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Secondary thalamic lesions after ligation of the middle cerebral artery: an ultrastructural study

Nordborg, C and Johansson, Barbro LU (1995) In Acta Neuropathologica 91(1). p.61-66
Abstract
Earlier light microscopic, immunocytochemical and morphometric investigations indicate that noxious substances transported with the vasogenic edema from hemispheric infarcts influence the character, timing and extent of the secondary thalamic lesions. The object of the present study was to analyze the ultrastructure of the secondary damage and the cytolytic nerve cell change which ensues in the thalamus within a week after the infarction. Adult spontaneously hypertensive rats (SHR) were studied either 7 days after permanent ligation of the right middle cerebral artery (MCA) (n = 4) or 7 days after a 2-h temporary occlusion of the MCA (n = 4). Light microscopy revealed damage in the ipsilateral thalamic nuclei and the electron microscopic... (More)
Earlier light microscopic, immunocytochemical and morphometric investigations indicate that noxious substances transported with the vasogenic edema from hemispheric infarcts influence the character, timing and extent of the secondary thalamic lesions. The object of the present study was to analyze the ultrastructure of the secondary damage and the cytolytic nerve cell change which ensues in the thalamus within a week after the infarction. Adult spontaneously hypertensive rats (SHR) were studied either 7 days after permanent ligation of the right middle cerebral artery (MCA) (n = 4) or 7 days after a 2-h temporary occlusion of the MCA (n = 4). Light microscopy revealed damage in the ipsilateral thalamic nuclei and the electron microscopic analysis showed that the cytolytic nerve cell degeneration was somatodendritic. Central chromatolysis was not observed. Somatodendritic nerve cell degeneration, as found in the secondary thalamic lesions in the present study, has been described in excitotoxic brain damage as well as in chronic, edematous lesions in stroke-prone spontaneously hypertensive rats. The possibility that the cytolytic thalamic nerve cell lesion is influenced by excitatory, noxious substances spreading with the edema fluid from the infarct has, thus, to be considered. (Less)
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author
organization
publishing date
type
Contribution to journal
publication status
published
subject
keywords
Brain infarct, Temporary arterial occlusion, Permanent arterial occlusion, Vasogenic edema, Thalamus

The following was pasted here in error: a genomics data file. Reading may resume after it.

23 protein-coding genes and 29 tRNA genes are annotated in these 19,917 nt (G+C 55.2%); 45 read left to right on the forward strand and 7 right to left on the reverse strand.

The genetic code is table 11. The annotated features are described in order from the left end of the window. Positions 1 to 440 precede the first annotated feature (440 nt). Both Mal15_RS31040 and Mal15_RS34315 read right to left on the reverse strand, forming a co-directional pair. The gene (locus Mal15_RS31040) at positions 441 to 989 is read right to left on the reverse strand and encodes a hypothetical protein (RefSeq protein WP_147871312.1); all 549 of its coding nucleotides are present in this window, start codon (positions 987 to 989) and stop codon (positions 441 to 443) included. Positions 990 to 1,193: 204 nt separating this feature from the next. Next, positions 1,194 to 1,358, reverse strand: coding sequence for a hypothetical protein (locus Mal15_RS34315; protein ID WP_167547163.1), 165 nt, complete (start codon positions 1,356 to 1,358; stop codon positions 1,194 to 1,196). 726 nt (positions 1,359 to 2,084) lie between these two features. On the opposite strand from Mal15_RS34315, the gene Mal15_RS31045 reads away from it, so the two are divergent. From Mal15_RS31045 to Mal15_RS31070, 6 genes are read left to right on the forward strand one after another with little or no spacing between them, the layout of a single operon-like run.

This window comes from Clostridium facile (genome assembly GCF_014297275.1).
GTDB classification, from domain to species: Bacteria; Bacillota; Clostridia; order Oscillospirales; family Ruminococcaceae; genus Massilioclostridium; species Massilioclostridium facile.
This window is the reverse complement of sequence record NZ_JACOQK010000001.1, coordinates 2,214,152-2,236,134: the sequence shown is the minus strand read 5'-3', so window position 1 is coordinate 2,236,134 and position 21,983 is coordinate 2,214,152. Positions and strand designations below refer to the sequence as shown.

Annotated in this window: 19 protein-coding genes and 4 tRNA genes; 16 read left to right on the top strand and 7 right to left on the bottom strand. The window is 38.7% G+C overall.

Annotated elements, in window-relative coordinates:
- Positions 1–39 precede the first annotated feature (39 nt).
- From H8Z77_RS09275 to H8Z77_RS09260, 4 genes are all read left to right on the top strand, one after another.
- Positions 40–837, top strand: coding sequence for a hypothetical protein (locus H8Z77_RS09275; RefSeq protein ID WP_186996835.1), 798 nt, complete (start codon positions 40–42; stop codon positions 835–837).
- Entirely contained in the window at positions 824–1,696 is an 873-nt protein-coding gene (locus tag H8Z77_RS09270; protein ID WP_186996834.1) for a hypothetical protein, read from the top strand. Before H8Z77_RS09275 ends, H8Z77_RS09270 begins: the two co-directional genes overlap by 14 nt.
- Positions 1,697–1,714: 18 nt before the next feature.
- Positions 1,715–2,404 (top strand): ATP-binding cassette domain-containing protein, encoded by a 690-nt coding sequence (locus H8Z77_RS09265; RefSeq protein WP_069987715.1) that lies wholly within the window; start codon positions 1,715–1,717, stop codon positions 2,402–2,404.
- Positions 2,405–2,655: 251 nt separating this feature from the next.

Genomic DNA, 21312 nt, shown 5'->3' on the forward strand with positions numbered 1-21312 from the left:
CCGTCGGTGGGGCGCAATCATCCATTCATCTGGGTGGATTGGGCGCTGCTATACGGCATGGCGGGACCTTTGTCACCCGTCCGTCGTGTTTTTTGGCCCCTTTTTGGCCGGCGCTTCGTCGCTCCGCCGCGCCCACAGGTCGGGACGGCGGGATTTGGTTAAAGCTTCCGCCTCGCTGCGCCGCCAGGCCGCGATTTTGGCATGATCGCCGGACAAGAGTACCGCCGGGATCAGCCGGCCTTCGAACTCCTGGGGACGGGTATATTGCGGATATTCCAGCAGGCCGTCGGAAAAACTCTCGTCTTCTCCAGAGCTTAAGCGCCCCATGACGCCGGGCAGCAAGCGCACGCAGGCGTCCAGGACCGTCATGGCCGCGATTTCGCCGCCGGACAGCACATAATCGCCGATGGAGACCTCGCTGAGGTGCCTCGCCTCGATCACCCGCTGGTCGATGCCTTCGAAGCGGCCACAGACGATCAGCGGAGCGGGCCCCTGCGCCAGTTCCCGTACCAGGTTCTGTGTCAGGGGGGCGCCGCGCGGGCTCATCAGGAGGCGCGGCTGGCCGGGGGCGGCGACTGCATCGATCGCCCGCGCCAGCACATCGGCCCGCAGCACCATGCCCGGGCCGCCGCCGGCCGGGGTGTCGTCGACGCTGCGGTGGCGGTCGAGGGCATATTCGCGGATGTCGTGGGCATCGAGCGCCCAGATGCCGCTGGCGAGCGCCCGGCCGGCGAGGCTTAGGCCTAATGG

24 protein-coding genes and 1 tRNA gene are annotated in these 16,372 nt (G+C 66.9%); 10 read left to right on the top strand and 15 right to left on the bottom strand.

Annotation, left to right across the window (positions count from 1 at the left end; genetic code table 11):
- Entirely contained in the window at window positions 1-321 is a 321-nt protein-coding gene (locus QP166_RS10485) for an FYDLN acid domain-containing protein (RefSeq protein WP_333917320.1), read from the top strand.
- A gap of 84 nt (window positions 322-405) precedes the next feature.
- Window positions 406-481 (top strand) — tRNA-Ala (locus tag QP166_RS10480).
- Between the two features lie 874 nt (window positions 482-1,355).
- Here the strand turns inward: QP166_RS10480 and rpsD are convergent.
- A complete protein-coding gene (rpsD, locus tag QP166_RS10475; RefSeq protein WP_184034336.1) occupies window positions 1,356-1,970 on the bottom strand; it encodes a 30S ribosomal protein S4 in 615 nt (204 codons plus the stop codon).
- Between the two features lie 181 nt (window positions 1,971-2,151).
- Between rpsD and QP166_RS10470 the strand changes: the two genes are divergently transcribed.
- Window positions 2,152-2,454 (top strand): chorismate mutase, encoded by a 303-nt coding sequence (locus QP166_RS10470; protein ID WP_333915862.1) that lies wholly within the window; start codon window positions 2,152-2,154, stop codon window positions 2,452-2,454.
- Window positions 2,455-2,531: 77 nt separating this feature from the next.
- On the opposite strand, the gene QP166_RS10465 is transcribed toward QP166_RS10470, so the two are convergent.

in
Acta Neuropathologica
volume
91
issue
1
pages
61 - 66
publisher
Springer
external identifiers
  • pmid:8773147
  • scopus:0029655560
ISSN
1432-0533
DOI
10.1007/s004010050392
language
English
LU publication?
yes
id
dac5515c-0fd6-4870-8b9e-a117ab11f463 (old id 1110518)
date added to LUP
2008-07-28 09:40:22
date last changed
2017-01-01 06:47:07
@article{dac5515c-0fd6-4870-8b9e-a117ab11f463,
  abstract     = {Earlier light microscopic, immunocytochemical and morphometric investigations indicate that noxious substances transported with the vasogenic edema from hemispheric infarcts influence the character, timing and extent of the secondary thalamic lesions. The object of the present study was to analyze the ultrastructure of the secondary damage and the cytolytic nerve cell change which ensues in the thalamus within a week after the infarction. Adult spontaneously hypertensive rats (SHR) were studied either 7 days after permanent ligation of the right middle cerebral artery (MCA) (n = 4) or 7 days after a 2-h temporary occlusion of the MCA (n = 4). Light microscopy revealed damage in the ipsilateral thalamic nuclei and the electron microscopic analysis showed that the cytolytic nerve cell degeneration was somatodendritic. Central chromatolysis was not observed. Somatodendritic nerve cell degeneration, as found in the secondary thalamic lesions in the present study, has been described in excitotoxic brain damage as well as in chronic, edematous lesions in stroke-prone spontaneously hypertensive rats. The possibility that the cytolytic thalamic nerve cell lesion is influenced by excitatory, noxious substances spreading with the edema fluid from the infarct has, thus, to be considered.},
  author       = {Nordborg, C and Johansson, Barbro},
  issn         = {1432-0533},
  keyword      = {Brain infarct,Temporary arterial occlusion,Permanent arterial occlusion,Vasogenic edema,Thalamus},
  language     = {eng},
  number       = {1},
  pages        = {61--66},
  publisher    = {Springer},
  series       = {Acta Neuropathologica},
  title        = {Secondary thalamic lesions after ligation of the middle cerebral artery: an ultrastructural study},
  url          = {http://dx.doi.org/10.1007/s004010050392},
  volume       = {91},
  year         = {1995},
}